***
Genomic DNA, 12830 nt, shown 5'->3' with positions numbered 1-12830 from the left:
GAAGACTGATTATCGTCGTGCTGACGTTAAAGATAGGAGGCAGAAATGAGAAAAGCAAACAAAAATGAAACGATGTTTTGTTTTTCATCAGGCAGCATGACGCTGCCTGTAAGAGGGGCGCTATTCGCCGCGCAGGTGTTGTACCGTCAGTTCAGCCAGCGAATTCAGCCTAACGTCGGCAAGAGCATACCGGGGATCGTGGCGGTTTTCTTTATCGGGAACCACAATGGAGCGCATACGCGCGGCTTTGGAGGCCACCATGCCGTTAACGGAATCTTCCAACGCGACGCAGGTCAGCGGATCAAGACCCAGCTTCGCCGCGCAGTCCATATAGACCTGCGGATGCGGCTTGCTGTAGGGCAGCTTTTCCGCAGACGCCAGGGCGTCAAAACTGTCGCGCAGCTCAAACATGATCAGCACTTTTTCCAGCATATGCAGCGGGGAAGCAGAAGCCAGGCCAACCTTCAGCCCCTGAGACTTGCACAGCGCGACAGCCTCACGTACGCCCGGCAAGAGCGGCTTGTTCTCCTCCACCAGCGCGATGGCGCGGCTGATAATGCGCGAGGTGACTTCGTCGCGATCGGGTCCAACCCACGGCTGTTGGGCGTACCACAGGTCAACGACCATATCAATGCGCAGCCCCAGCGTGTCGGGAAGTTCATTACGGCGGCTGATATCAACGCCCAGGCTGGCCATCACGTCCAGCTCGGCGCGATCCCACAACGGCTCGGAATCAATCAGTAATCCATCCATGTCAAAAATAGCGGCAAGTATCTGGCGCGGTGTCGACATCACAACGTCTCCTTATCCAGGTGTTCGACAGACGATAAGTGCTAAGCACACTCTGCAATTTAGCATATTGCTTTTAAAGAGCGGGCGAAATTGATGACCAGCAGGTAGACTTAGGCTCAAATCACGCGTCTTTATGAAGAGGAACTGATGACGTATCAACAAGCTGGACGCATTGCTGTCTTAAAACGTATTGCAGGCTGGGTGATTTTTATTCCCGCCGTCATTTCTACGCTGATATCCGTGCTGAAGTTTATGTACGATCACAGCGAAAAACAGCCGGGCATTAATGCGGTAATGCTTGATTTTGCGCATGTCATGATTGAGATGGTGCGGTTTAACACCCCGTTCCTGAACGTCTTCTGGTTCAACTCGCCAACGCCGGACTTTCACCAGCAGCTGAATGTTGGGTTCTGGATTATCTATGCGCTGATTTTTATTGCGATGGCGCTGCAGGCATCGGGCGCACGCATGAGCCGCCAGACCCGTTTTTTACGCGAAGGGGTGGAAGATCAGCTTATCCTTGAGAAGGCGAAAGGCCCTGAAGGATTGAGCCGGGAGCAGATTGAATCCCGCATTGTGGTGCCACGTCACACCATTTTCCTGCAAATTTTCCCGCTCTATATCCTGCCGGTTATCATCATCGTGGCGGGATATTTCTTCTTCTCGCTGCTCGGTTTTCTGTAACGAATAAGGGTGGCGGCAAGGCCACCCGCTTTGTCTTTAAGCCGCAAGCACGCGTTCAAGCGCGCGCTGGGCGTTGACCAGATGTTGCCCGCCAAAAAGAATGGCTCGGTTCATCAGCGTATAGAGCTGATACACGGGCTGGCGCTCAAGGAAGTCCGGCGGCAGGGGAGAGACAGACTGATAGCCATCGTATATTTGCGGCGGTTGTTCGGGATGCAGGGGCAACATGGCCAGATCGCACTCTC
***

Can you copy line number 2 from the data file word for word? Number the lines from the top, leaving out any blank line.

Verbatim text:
GAAGACTGATTATCGTCGTGCTGACGTTAAAGATAGGAGGCAGAAATGAGAAAAGCAAACAAAAATGAAACGATGTTTTGTTTTTCATCAGGCAGCATGACGCTGCCTGTAAGAGGGGCGCTATTCGCCGCGCAGGTGTTGTACCGTCAGTTCAGCCAGCGAATTCAGCCTAACGTCGGCAAGAGCATACCGGGGATCGTGGCGGTTTTCTTTATCGGGAACCACAATGGAGCGCATACGCGCGGCTTTGGAGGCCACCATGCCGTTAACGGAATCTTCCAACGCGACGCAGGTCAGCGGATCAAGACCCAGCTTCGCCGCGCAGTCCATATAGACCTGCGGATGCGGCTTGCTGTAGGGCAGCTTTTCCGCAGACGCCAGGGCGTCAAAACTGTCGCGCAGCTCAAACATGATCAGCACTTTTTCCAGCATATGCAGCGGGGAAGCAGAAGCCAGGCCAACCTTCAGCCCCTGAGACTTGCACAGCGCGACAGCCTCACGTACGCCCGGCAAGAGCGGCTTGTTCTCCTCCACCAGCGCGATGGCGCGGCTGATAATGCGCGAGGTGACTTCGTCGCGATCGGGTCCAACCCACGGCTGTTGGGCGTACCACAGGTCAACGACCATATCAATGCGCAGCCCCAGCGTGTCGGGAAGTTCATTACGGCGGCTGATATCAACGCCCAGGCTGGCCATCACGTCCAGCTCGGCGCGATCCCACAACGGCTCGGAATCAATCAGTAATCCATCCATGTCAAAAATAGCGGCAAGTATCTGGCGCGGTGTCGACATCACAACGTCTCCTTATCCAGGTGTTCGACAGACGATAAGTGCTAAGCACACTCTGCAATTTAGCATATTGCTTTTAAAGAGCGGGCGAAATTGATGACCAGCAGGTAGACTTAGGCTCAAATCACGCGTCTTTATGAAGAGGAACTGATGACGTATCAACAAGCTGGACGCATTGCTGTCTTAAAACGTATTGCAGGCTGGGTGATTTTTATTCCCGCCGTCATTTCTACGCTGATATCCGTGCTGAAGTTTATGTACGATCACAGCGAAAAACAGCCGGGCATTAATGCGGTAATGCTTGATTTTGCGCATGTCATGATTGAGATGGTGCGGTTTAACACCCCGTTCCTGAACGTCTTCTGGTTCAACTCGCCAACGCCGGACTTTCACCAGCAGCTGAATGTTGGGTTCTGGATTATCTATGCGCTGATTTTTATTGCGATGGCGCTGCAGGCATCGGGCGCACGCATGAGCCGCCAGACCCGTTTTTTACGCGAAGGGGTGGAAGATCAGCTTATCCTTGAGAAGGCGAAAGGCCCTGAAGGATTGAGCCGGGAGCAGATTGAATCCCGCATTGTGGTGCCACGTCACACCATTTTCCTGCAAATTTTCCCGCTCTATATCCTGCCGGTTATCATCATCGTGGCGGGATATTTCTTCTTCTCGCTGCTCGGTTTTCTGTAACGAATAAGGGTGGCGGCAAGGCCACCCGCTTTGTCTTTAAGCCGCAAGCACGCGTTCAAGCGCGCGCTGGGCGTTGACCAGATGTTGCCCGCCAAAAAGAATGGCTCGGTTCATCAGCGTATAGAGCTGATACACGGGCTGGCGCTCAAGGAAGTCCGGCGGCAGGGGAGAGACAGACTGATAGCCATCGTATATTTGCGGCGGTTGTTCGGGATGCAGGGGCAACATGGCCAGATCGCACTCTC